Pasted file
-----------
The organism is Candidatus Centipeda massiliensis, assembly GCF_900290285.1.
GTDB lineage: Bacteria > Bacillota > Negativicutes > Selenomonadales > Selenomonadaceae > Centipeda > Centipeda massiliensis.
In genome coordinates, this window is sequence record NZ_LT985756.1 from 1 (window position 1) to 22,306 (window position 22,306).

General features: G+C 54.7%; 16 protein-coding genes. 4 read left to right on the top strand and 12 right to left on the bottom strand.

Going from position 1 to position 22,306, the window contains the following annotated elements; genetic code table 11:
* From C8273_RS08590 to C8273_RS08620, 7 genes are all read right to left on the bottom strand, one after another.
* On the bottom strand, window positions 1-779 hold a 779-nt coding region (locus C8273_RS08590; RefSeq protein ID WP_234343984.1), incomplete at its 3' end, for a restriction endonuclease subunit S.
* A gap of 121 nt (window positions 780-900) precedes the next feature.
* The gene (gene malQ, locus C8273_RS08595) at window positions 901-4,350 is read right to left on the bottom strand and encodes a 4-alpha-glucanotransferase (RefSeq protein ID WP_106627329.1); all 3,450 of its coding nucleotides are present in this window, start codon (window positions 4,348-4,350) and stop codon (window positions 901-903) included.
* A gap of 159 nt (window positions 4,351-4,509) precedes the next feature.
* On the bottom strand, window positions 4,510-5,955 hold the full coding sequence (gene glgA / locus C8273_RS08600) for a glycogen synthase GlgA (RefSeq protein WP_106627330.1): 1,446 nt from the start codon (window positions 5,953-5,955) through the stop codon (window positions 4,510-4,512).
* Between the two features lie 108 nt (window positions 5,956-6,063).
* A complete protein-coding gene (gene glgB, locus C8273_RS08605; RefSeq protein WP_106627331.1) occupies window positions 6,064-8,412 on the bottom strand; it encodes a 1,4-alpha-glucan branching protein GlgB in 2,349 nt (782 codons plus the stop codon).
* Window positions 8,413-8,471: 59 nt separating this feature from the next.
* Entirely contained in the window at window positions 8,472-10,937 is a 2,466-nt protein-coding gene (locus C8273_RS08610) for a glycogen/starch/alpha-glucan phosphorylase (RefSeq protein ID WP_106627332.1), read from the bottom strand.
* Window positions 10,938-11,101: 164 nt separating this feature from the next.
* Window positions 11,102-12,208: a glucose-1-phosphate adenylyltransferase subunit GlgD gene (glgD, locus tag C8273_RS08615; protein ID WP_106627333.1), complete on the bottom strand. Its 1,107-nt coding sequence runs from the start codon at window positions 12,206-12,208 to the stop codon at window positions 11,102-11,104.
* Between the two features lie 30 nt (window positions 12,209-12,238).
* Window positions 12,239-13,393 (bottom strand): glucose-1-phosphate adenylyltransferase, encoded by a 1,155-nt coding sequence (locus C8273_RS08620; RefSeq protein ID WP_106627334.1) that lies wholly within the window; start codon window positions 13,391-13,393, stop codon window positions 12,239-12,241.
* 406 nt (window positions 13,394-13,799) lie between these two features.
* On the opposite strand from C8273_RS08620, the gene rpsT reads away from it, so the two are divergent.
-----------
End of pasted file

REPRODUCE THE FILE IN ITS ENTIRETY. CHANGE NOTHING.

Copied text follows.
The organism is Candidatus Centipeda massiliensis, assembly GCF_900290285.1.
GTDB lineage: Bacteria > Bacillota > Negativicutes > Selenomonadales > Selenomonadaceae > Centipeda > Centipeda massiliensis.
In genome coordinates, this window is sequence record NZ_LT985756.1 from 1 (window position 1) to 22,306 (window position 22,306).

General features: G+C 54.7%; 16 protein-coding genes. 4 read left to right on the top strand and 12 right to left on the bottom strand.

Going from position 1 to position 22,306, the window contains the following annotated elements; genetic code table 11:
* From C8273_RS08590 to C8273_RS08620, 7 genes are all read right to left on the bottom strand, one after another.
* On the bottom strand, window positions 1-779 hold a 779-nt coding region (locus C8273_RS08590; RefSeq protein ID WP_234343984.1), incomplete at its 3' end, for a restriction endonuclease subunit S.
* A gap of 121 nt (window positions 780-900) precedes the next feature.
* The gene (gene malQ, locus C8273_RS08595) at window positions 901-4,350 is read right to left on the bottom strand and encodes a 4-alpha-glucanotransferase (RefSeq protein ID WP_106627329.1); all 3,450 of its coding nucleotides are present in this window, start codon (window positions 4,348-4,350) and stop codon (window positions 901-903) included.
* A gap of 159 nt (window positions 4,351-4,509) precedes the next feature.
* On the bottom strand, window positions 4,510-5,955 hold the full coding sequence (gene glgA / locus C8273_RS08600) for a glycogen synthase GlgA (RefSeq protein WP_106627330.1): 1,446 nt from the start codon (window positions 5,953-5,955) through the stop codon (window positions 4,510-4,512).
* Between the two features lie 108 nt (window positions 5,956-6,063).
* A complete protein-coding gene (gene glgB, locus C8273_RS08605; RefSeq protein WP_106627331.1) occupies window positions 6,064-8,412 on the bottom strand; it encodes a 1,4-alpha-glucan branching protein GlgB in 2,349 nt (782 codons plus the stop codon).
* Window positions 8,413-8,471: 59 nt separating this feature from the next.
* Entirely contained in the window at window positions 8,472-10,937 is a 2,466-nt protein-coding gene (locus C8273_RS08610) for a glycogen/starch/alpha-glucan phosphorylase (RefSeq protein ID WP_106627332.1), read from the bottom strand.
* Window positions 10,938-11,101: 164 nt separating this feature from the next.
* Window positions 11,102-12,208: a glucose-1-phosphate adenylyltransferase subunit GlgD gene (glgD, locus tag C8273_RS08615; protein ID WP_106627333.1), complete on the bottom strand. Its 1,107-nt coding sequence runs from the start codon at window positions 12,206-12,208 to the stop codon at window positions 11,102-11,104.
* Between the two features lie 30 nt (window positions 12,209-12,238).
* Window positions 12,239-13,393 (bottom strand): glucose-1-phosphate adenylyltransferase, encoded by a 1,155-nt coding sequence (locus C8273_RS08620; RefSeq protein ID WP_106627334.1) that lies wholly within the window; start codon window positions 13,391-13,393, stop codon window positions 12,239-12,241.
* 406 nt (window positions 13,394-13,799) lie between these two features.
* On the opposite strand from C8273_RS08620, the gene rpsT reads away from it, so the two are divergent.